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Games Later Generations Retro

Sunshine almost 20 years later (Switch)

I beat Super Mario Sunshine for the first time this weekend, this time for the Switch. Not being the biggest fan of 3D Mario, which I usually am quite vocal about, made this more of a nostalgia trip rather than an enjoyable moment.

That aside, Sunshine is a charming game. Charming but very frustrating… And it’s like the first appearance of one of my favorite Nintendo characters. Pretty much my favorite, Bowser Jr.

I do like the game, it’s my third favorite 3D Mario after 3D Land and Odyssey. Playing Sunshine made me very aware of the facit that I playbgames for story and exploring nw worlds. With a story as thin as a thread and also an ending that I already knew about, all that was lett was game design and mechanics. Salt it’s not the games strongest points. The best part of the game is the cozy atmosphere and unique charm.

I knew I needed to collect 50 Shines to be able to complete the game, so that’s what I aimed for. I did however, not know that it was a set of particular 50 stars. When I got 50 stars, and the for the time, aptly named Corona Mountain did ger available, I was disappointed. I wanted the game to end. I did also get stubborn and was not about tonquit. So, I powered through, collected all remaining stars I needed and conquered Corona Mountain.

What a shitty section Corona Mountain is. A Long trail of Lava where there is a boat that doesn’t burn Up when in lava. But IF an obstacle would look at it, it would just give up and let Mario melt in the lava.

After the lava section, the final boss was the only part left. I knew what to do, but the mechanics being kind of unfair at times, it took longer than I want to admit.

When the boss was beaten and the credits started ro roll. All I wanted to do was to put the game on the shelf and not play it anymore. Maybe follow Mario and Peach’s examples and to just watch the sun set. No more Sunshine.

Categories
Games Later Generations Retro

Castle of Illusion (2013) (PC)

There are remakes and then there are remakes. Sega of Australia’s first (and sadly, only) game is a re-imagining of a Sega classic from the early 90’s. Castle of Illusion was released for the Mega Drive back in 1990 and is still considered as one of the better platformers on the system. If that’s true or not can be discussed for hours. Me, I do not love the original, I very much prefer the port for Sega’s 8-bit machine the Sega Master System, a different game in its entirety, but not relevant right now.

One game I however like quite a lot is the remake of the Mega Drive game, which confusing enought has the exact same name, Castle of Illusion. In my circuit we usually refer to it as HD to differentiate it from the Mega Drive (and Game Gear) and SMS versions with the same name.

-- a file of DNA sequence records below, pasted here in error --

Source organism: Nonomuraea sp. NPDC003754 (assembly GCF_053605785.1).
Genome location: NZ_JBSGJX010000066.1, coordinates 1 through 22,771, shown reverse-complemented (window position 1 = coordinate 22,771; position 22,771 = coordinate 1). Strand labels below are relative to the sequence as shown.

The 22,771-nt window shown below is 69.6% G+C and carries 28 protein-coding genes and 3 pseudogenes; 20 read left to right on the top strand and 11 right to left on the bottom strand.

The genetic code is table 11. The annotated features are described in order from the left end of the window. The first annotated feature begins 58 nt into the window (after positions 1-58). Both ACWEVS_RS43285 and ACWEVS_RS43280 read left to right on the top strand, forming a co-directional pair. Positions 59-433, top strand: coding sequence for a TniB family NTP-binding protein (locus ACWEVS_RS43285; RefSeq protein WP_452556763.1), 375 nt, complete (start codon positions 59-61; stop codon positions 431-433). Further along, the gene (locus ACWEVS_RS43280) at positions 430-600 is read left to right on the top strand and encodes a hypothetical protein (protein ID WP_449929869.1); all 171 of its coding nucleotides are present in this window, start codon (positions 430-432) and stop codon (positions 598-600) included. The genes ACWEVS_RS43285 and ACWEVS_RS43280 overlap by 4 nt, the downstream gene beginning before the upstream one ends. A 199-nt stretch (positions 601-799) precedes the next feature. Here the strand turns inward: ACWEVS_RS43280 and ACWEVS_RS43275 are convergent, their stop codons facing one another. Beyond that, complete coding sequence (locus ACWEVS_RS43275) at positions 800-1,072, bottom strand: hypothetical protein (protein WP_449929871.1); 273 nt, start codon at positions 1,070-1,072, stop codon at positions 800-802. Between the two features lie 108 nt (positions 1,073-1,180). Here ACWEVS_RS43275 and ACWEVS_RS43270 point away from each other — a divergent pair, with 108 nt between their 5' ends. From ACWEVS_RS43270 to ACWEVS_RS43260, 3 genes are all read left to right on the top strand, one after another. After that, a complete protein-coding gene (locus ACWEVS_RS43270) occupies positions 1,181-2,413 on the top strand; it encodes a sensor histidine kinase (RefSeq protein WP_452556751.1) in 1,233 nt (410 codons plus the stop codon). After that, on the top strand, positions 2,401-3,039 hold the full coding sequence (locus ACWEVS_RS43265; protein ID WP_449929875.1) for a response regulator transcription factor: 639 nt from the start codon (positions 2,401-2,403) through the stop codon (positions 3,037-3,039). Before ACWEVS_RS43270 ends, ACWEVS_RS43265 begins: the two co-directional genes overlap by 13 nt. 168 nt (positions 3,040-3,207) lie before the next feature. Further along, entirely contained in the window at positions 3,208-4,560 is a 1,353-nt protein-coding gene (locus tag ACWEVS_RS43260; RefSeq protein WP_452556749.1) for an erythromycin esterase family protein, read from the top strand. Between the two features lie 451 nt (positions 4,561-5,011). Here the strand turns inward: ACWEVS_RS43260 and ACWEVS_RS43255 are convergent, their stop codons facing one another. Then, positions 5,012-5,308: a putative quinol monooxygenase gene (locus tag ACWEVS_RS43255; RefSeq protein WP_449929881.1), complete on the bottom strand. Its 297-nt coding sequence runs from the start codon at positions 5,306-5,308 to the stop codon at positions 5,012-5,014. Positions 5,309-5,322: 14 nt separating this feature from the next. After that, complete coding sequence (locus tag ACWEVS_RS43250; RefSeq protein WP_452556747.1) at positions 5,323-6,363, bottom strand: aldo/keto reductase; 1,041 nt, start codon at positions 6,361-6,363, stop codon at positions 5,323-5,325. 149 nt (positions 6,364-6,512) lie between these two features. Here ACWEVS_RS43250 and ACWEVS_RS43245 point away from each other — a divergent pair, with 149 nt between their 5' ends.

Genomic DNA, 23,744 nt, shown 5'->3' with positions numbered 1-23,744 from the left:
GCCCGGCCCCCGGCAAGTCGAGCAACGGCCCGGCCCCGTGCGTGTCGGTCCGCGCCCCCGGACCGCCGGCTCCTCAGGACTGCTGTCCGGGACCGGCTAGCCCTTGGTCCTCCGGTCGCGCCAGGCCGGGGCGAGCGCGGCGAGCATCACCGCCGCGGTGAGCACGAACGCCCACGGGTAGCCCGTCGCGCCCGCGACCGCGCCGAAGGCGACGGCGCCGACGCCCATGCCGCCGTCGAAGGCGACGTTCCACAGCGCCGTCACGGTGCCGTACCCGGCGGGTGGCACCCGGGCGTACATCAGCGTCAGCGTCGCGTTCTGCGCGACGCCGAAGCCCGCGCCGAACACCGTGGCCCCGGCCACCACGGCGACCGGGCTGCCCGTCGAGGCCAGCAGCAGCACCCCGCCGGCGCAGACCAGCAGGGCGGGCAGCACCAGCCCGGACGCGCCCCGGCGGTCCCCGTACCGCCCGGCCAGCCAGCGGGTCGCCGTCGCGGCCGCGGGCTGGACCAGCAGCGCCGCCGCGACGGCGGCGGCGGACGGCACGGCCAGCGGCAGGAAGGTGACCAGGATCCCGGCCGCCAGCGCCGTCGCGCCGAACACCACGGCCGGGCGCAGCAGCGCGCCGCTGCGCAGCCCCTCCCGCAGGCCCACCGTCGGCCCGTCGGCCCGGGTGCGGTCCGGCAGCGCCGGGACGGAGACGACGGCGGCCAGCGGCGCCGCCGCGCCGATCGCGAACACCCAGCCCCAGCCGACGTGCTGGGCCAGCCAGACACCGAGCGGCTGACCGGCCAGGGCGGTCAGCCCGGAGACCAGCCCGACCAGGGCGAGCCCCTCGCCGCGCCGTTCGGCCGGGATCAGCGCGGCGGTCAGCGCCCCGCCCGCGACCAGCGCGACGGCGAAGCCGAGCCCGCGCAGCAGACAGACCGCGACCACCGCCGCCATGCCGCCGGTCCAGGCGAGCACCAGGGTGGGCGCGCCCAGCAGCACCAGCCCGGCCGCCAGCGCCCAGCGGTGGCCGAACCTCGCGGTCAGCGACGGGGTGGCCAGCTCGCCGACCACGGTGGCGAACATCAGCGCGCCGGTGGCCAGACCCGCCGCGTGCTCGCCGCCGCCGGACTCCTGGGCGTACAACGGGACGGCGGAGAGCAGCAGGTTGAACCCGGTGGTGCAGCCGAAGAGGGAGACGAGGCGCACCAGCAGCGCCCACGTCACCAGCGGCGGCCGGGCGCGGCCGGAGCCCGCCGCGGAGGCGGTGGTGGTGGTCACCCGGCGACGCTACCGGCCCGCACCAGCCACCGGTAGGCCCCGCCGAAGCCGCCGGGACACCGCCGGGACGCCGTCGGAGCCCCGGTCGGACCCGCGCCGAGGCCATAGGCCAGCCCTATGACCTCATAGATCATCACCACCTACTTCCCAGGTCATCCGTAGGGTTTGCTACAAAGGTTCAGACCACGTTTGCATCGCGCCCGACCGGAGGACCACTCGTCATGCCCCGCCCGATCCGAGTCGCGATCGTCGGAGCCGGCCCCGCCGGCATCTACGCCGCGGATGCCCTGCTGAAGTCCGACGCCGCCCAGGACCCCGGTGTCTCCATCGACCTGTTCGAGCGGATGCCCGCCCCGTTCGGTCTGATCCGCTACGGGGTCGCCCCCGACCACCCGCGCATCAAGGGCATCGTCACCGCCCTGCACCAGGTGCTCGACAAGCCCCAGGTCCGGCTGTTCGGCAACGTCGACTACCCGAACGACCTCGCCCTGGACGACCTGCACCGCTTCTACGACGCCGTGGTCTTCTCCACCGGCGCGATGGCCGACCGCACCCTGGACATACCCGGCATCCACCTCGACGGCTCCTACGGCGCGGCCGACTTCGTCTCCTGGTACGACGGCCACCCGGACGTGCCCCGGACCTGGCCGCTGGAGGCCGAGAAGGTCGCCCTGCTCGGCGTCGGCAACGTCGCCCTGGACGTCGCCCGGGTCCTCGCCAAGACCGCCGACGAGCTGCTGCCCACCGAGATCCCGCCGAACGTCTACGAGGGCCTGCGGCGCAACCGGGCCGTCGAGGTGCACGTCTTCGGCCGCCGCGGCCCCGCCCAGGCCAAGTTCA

There are a lot of 3D sections where Mickey can move freely in every direction

Castle of Illusion (2013) is a complete re-imagining of the same, mixing 2.5D and 3D. The overarching story and world themes are the same, but everything else i completely new. As for the story, Mickey and Minne are on a romantic picnic. This is unacceptable for the witch Mizrabel, so she kidnaps Minnie. Mickey is of course not happy, so he goes after them.

When it comes for differences from the original there are so much to talk about. For starters the game now has a hub where there are doors to be unlocked. To unlock these doors you have to collect diamonds and beat the different world bosses. You may reenter the worlds if you don’t manage to collect enough diamond. In addition to diamonds, there are other items to collect, that doesn’t do anything for progression but to unlock costumes and achievements.

The Hub World

As the games has been transformed a bit into a collect-a-thon it very appropriate to have Grant Kirkhope of Banjo-Kazooie/Tooie and Donkey Kong 64 fame rearranging the score. The music feels natural and it is mainly just the original tunes that are reworked to fit in with the new aesthetic. There are however a few parts that are new and very Kirkhope-esque.

Mickey controls very well and mechanic-wise it’s very solid except a couple of minor bugs that sadly won’t be fixed since the studio was closed down short after the game was released. Luckily they did have time to release v1.1 which added 60 FPS-support which is a must-have.

This is for me an example of a remake done right, and I’m glad I’m opted for this one and not the Duck Tales Remaster that was released around the same time.

The 2D sections are 2.5D, so the paths are noy completely straight, but you can only move in two directions.

The game is pretty short just like its original so it’s faithful in that regard. There are however plenty of stuff to collect even after finishing the game.